GIS Day is a national event, sponsored by National Geographic magazine and by several software makers. Locally, the Minnesota GIS/LIS Consortium is sponsoring Paul Olson's presentation, "Mapping Ground Zero."

Stark said GIS Day is a good excuse to bring together different people using GIS. Among the agencies scheduled to participate are the Environmental Protection Agency's Mid-Continent Ecology Division, Minnesota Sea Grant, the Western Lake Superior Sanitary District, the city of Duluth, St. Louis County's public works department, the county assessor's office, the Arrowhead Regional Development Commission, Minnesota Planning, the Minnesota DNR's Coastal Program, the Wisconsin DNR, Minnesota Power, NRRI and two other groups from UMD.


Stark said events like Wednesday's are an advantage to GIS pros. "We, as GIS users ... like to see what other people are doing, because sometimes you find a methodology that other people are using," she said.

For instance, although they seem different on the surface, a utility company tracking transmission lines might have some useful analogies to tracking waterways, where rivers and streams intersecting might parallel intersections in the transmission network.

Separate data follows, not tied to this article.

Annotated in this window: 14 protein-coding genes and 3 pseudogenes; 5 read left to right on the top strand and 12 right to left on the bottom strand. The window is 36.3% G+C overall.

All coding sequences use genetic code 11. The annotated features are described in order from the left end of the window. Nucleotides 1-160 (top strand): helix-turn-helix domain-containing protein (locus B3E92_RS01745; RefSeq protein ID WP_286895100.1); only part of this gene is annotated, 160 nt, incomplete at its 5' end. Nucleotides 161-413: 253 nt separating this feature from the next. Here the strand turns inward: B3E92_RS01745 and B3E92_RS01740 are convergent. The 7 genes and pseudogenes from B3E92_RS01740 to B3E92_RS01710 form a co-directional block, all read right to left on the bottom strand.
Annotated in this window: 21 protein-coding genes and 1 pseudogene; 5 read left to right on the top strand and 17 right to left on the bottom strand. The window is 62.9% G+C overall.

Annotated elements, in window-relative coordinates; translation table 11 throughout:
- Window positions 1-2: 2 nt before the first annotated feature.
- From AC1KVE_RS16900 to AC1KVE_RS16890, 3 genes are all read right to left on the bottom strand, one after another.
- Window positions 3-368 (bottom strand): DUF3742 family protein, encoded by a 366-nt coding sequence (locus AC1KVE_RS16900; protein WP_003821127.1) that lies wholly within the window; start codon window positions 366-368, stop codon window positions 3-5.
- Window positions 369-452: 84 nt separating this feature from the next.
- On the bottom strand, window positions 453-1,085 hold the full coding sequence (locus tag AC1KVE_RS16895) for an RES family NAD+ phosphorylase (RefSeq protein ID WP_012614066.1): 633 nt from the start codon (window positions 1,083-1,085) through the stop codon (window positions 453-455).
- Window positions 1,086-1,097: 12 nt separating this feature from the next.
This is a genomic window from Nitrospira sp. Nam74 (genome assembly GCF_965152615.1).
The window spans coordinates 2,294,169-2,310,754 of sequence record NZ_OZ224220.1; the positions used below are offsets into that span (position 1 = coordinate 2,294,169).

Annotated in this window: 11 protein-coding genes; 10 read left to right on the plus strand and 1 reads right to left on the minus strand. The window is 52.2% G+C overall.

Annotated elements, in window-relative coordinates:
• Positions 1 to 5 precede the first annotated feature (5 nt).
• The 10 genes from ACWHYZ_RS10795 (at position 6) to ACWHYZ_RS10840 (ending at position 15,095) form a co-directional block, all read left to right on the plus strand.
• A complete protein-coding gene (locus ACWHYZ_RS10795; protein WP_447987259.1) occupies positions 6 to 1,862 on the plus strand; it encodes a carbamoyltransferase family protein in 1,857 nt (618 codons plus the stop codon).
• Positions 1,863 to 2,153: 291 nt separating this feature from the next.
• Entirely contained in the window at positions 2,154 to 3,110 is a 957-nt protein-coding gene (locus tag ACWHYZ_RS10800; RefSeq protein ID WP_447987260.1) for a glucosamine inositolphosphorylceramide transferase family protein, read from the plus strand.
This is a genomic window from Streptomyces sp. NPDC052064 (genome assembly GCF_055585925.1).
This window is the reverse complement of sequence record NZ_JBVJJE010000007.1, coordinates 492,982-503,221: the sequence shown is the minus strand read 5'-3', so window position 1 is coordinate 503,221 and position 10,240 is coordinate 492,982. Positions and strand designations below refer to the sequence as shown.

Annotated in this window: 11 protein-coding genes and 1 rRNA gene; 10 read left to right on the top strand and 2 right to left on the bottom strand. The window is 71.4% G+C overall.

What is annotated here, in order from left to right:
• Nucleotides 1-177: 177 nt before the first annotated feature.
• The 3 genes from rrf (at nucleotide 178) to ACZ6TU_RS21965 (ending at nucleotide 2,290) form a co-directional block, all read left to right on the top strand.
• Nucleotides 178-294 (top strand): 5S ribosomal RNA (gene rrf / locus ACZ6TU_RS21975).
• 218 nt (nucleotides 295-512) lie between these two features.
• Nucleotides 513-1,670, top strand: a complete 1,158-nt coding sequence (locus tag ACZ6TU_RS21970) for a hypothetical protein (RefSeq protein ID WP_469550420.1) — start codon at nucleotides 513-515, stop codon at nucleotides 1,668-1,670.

Stark will also use the event to find project ideas applicable to students.

She said Olson's presentation, which she's seen before, will be interesting. The Minnesota DNR was part of the Ground Zero rescue operation because it uses GIS in fighting forest fires and is used to working under emergency conditions.

"(Rescue organizers) knew that they would be really fast and be good people to disseminate the information," she said.

The Minnesota DNR, Chippewa and Superior National Forests sent about a dozen people to assist FEMA in the operation. The presentation is Olson's photo journal of his two weeks in New York working on it. Stark said GIS was important there not only because the landscape was so radically changed but because many of the search and rescue teams on the scene were not from New York at all.

The event takes place from 9 a.m. to 3 p.m. at UMD's Kirby Center. It's open to the public and free, although parking during those hours at UMD can be a challenge, and organizers advise alternative transportation or arriving early to allow time for walking. Tours will be given of the state-of-the-art GIS lab at UMD.

Olson's presentation will be at noon in Campus Center room 120.


UMD is planning several other events in conjunction with Geography Awareness Week. The theme this year is "Public Lands," and on Monday at noon, a senior research planner from the Metropolitan Council will give a presentation on geographers' roles in planning and managing public lands. Tuesday, Dr. Scott Freundschuh, chair of UMD's geography department, will give a presentation on 2D and 3D campus maps.

On Thursday, a UMD professor will give a presentation on a research project about Mayan occupation along a river in Belize, and on Friday, the department will host an open house.

For times or more details, call 726-6300.